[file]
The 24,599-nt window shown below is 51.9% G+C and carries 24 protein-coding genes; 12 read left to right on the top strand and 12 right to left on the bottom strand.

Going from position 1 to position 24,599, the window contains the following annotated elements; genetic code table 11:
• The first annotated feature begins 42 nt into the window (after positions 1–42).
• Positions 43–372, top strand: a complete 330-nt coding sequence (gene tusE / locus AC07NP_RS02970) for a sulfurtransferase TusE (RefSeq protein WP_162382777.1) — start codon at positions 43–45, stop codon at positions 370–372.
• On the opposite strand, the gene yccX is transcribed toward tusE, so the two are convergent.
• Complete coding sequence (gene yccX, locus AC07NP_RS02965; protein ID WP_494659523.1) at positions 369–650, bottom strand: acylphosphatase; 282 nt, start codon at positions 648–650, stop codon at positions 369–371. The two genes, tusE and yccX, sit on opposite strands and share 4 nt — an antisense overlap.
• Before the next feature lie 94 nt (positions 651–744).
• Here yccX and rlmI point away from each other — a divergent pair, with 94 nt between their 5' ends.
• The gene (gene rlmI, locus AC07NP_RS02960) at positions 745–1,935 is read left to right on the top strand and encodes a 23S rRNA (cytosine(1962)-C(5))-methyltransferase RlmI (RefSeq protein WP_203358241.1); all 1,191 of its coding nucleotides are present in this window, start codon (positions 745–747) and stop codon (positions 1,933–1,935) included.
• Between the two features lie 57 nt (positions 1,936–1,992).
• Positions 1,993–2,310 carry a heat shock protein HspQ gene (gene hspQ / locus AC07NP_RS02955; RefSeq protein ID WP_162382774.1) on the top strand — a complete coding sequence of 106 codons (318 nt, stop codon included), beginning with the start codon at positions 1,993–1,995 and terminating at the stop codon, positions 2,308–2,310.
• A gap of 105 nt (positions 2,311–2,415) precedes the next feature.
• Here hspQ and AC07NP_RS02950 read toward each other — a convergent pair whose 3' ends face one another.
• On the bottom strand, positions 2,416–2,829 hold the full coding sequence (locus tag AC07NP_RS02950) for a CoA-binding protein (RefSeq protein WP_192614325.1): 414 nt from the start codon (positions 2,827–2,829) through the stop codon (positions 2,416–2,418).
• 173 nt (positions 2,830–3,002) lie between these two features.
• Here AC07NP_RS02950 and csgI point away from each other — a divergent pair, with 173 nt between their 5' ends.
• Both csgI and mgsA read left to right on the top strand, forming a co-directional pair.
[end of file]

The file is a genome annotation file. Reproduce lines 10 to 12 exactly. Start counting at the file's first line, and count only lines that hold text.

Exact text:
• Between the two features lie 57 nt (positions 1,936–1,992).
• Positions 1,993–2,310 carry a heat shock protein HspQ gene (gene hspQ / locus AC07NP_RS02955; RefSeq protein ID WP_162382774.1) on the top strand — a complete coding sequence of 106 codons (318 nt, stop codon included), beginning with the start codon at positions 1,993–1,995 and terminating at the stop codon, positions 2,308–2,310.
• A gap of 105 nt (positions 2,311–2,415) precedes the next feature.